The Huffington Post
Original Article: huff.to/1x5mJvs
Advocacy for the health and safety of LGBT communities can’t just be about adding the "T" at the end of our priorities. The needs and experiences of transgender people must be at the forefront of our agenda. This year, actress and activist Lavern Cox brought unprecedented mainstream attention to the lives and experiences of transgender people, and the transgender community also achieved several long-fought policy victories. For example, Medicare was expanded to cover gender affirmation surgery and New York State now allows transgender people to change the gender on their birth certificates without proof of surgery. Even with these advancements, transgender people still face incredible threats to their health, including a grossly disproportionate burden of HIV. In fact, 1 in 5 transgender women in the U.S. is estimated to be HIV positive, compared to 1 in 32 black, cisgender women–the next highest at risk group of women. On a global scale, transgender women are 49 times more likely to be living with HIV than the general population.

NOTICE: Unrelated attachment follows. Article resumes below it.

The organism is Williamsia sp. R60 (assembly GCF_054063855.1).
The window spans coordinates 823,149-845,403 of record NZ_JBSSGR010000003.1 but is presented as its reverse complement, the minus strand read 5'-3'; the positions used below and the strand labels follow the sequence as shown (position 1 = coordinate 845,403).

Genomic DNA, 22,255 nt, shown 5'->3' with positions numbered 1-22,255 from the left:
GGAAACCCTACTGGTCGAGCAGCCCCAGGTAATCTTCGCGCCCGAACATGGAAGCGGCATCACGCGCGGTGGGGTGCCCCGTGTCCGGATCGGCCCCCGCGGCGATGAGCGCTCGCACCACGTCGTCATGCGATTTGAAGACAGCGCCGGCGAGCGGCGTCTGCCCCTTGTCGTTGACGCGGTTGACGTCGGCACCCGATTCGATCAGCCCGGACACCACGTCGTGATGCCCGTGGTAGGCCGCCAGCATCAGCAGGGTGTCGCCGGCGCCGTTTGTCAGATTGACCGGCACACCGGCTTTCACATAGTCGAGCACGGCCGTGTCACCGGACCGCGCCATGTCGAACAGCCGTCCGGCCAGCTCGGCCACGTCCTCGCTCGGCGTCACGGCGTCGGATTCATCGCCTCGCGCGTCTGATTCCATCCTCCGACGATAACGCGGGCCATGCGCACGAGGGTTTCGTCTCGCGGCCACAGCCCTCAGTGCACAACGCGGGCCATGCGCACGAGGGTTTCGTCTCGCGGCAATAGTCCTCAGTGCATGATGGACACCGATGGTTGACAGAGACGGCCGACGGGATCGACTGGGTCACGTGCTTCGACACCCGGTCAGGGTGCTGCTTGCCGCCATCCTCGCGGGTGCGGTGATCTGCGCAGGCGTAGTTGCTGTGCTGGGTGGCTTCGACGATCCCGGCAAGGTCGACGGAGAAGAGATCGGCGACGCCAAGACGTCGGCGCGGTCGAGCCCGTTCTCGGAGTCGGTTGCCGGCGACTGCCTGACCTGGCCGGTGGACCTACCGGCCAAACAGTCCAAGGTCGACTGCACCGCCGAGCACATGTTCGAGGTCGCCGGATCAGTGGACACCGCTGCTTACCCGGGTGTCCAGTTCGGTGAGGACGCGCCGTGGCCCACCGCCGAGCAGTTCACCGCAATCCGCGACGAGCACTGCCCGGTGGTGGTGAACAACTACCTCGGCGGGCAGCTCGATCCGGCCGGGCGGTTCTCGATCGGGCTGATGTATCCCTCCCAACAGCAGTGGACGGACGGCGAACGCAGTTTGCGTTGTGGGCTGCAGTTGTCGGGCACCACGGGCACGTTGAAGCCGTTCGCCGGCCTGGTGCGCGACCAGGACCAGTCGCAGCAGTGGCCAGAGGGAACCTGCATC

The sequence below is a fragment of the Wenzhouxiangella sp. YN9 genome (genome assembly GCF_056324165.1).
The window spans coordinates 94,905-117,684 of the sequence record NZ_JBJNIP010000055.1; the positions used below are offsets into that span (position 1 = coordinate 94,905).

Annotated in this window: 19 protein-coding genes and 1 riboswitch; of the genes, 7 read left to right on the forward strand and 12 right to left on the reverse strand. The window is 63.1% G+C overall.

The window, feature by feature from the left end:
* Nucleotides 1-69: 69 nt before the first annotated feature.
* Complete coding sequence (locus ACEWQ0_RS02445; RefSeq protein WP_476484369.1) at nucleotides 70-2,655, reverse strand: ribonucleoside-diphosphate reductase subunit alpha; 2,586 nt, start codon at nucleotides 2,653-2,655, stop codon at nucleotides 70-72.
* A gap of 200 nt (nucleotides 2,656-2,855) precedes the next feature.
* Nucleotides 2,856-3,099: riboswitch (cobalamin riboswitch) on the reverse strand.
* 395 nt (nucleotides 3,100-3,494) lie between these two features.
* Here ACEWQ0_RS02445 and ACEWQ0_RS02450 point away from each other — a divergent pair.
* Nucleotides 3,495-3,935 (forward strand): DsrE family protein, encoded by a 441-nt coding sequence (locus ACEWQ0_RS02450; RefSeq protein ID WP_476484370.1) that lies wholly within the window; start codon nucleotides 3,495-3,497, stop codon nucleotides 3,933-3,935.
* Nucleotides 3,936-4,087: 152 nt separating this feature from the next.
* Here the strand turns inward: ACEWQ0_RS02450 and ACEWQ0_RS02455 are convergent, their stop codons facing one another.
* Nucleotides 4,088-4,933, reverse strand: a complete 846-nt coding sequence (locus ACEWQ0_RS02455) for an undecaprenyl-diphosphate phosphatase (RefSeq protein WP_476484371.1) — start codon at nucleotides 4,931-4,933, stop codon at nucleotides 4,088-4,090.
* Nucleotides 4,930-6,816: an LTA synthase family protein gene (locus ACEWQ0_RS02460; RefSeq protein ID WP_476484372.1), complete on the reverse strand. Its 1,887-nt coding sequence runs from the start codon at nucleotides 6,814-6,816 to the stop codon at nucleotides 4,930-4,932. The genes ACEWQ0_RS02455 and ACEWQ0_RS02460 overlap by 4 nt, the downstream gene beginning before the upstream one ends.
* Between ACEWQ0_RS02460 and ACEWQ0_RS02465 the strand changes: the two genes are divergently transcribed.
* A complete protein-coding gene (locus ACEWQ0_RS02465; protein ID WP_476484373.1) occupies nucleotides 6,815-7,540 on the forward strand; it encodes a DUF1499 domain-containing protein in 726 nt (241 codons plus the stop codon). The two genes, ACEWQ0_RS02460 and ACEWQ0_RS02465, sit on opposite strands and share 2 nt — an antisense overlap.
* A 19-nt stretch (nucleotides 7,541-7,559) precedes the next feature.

What makes transgender people, especially transgender women, so much more at risk? We know that discrimination and transphobia play a huge role. The National Transgender Discrimination Study found that transgender people in the United States experience twice the rate of unemployment of the general population. Additionally, over one-quarter reported high rates of postponing medical care because of discrimination, and 48 percent said they could not afford needed medical care. Nearly two-thirds experienced serious acts of discrimination and violence, such as physical and/or sexual assault, and approximately 41 percent attempted suicide. These and other statistics illustrate the effects of a world in which transgender individuals are misunderstood, feared, persecuted, and face life-threatening discrimination and violence.
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